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the Spanish-American War," and a quaint devices that take all sorts of number of important articles are odd shapes. “The Treasure at the already promised for it.

End of the Rainbow," by A. E.

Bonser, is an old-fashioned fairyThere are many seasonable feat-.

tale full of surprising adventures.

"Tim: A Parrot Story," is the acures in the July number of St. Nicholas. All boys and girls will be

count of a very clever bird owned

by Mrs. Charlotte Boner. Frank interested in “Some Ships of Our

R. Stockton ends his series, "The Navy," a series of fifteen pictures

Buccaneers and Pirates of Our of representative American war ves

Coast," with the typical career of sels, reproduced from photographs.

Mr. Trowbridge's Lieutenant Philip Andrews. U. s. Captain Kidd.

S. N., describes the "Ceremonies and

serial, “Two Biddicut Boys," is also Etiquette of a Man-of-War," show

brought to a conclusion. There are ing the honor with which distin

many verses and jingles, and the

usual profusion of pictures. quished visitors are received on board, the different kinds of salutes, etc. In “The Stamp-Act Box, The July Century opens with a David Walker Woods, Jr., tells of story of the times, "By Order of the the part that unpopular and unjust Admiral," by Winston Churchill, taxes have had in causing two author of "The Celebrity.” This American wars. He also describes deals with a filibustering expedia treasured possession of his family, tion and is full of romance. It is the quaint old box in which the illustrated by B. West Clinedinst. Stamp-Act of 1765 was brought to There are two articles on “Confedthis country. H. A. Ogden, the ar- erate Commerce-Destroyers.” Coltist, writes of "A Great Republican onel John Taylor Wood, comat Court," giving incidents of Dr. mander of the vessel, tells of “The Benjamin Franklin's embassy to Tallahassee's Dash into New York France. The artist-author furnishes Waters," while G. Terry Sinclair a number of illustrations for the describes “The Eventful Cruise of article. “'Capt. Crackers' and the the 'Florida.'” Stephen Bonsal, Monitor” is the story of a little boy's late of the American Legation at pranks in the Navy Yard, told by Madrid, writes of "Holy Week in Elliott McConnell. St. Nicholas's Seville," with illustrations by Joseph class in geography is given a new Pennell. Cornelia Dearth, in "An lesson in "Uncle Sam's Farm' in Artistic Treasure from Spain," deCanada," by C. W. P. Banks.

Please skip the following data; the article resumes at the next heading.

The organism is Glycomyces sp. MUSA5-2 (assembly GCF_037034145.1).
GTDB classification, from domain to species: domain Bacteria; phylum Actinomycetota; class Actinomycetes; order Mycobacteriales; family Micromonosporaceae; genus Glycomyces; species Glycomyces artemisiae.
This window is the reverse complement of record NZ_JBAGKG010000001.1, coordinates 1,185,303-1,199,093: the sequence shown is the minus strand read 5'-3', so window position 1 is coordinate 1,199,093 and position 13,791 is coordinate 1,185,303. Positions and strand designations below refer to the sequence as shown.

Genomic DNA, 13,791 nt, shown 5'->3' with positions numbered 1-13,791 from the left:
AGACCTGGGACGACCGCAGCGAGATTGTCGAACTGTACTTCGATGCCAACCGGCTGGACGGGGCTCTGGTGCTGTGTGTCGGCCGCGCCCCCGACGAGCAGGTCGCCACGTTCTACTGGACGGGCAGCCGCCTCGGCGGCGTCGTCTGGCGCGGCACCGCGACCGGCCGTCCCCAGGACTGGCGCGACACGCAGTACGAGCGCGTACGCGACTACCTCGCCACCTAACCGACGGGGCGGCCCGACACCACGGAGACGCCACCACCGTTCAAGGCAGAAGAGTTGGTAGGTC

scribes the recovery of a fine anwill surprise many people to learn tique bust at Elche, a photographic that America owns a large section , reproduction of which accompanies of country, north of its main bound- the article. Poultney Bigelow gives ary and adjoining the Lake of the a resume of “Ten Years of Kaiser Woods. Its ownership is due to a Wilhelm," writing from intimate lack of information on the part of personal knowledge of the aspirathe commissioners who drew the tions of the Emperor and his realiboundary line between the two zations of them. A drawing by the countries. Mary E. Starbuck writes Emperor accompanies the article. of "The Vanes of Nantucket," Henry Eckford briefly considers “Wilhelm II. as Art Patron," and a ful and sympathetic study of his photograph shows the Emperor ini rare and splendid life and character, a costume of the time of Frederick and his place in history. the Great with the artist Menzel. The Right Hon. James Bryce, Mrs. Mabel Loomis Todd, who M. P., the foremost foreign obwent to Northern Japan in 1896 server and critic of American afwith the Amherst eclipse party, con- fairs, enters an earnest plea from tributes a paper entitled “In Aino- the British standpoint for internaLand,” in which she describes a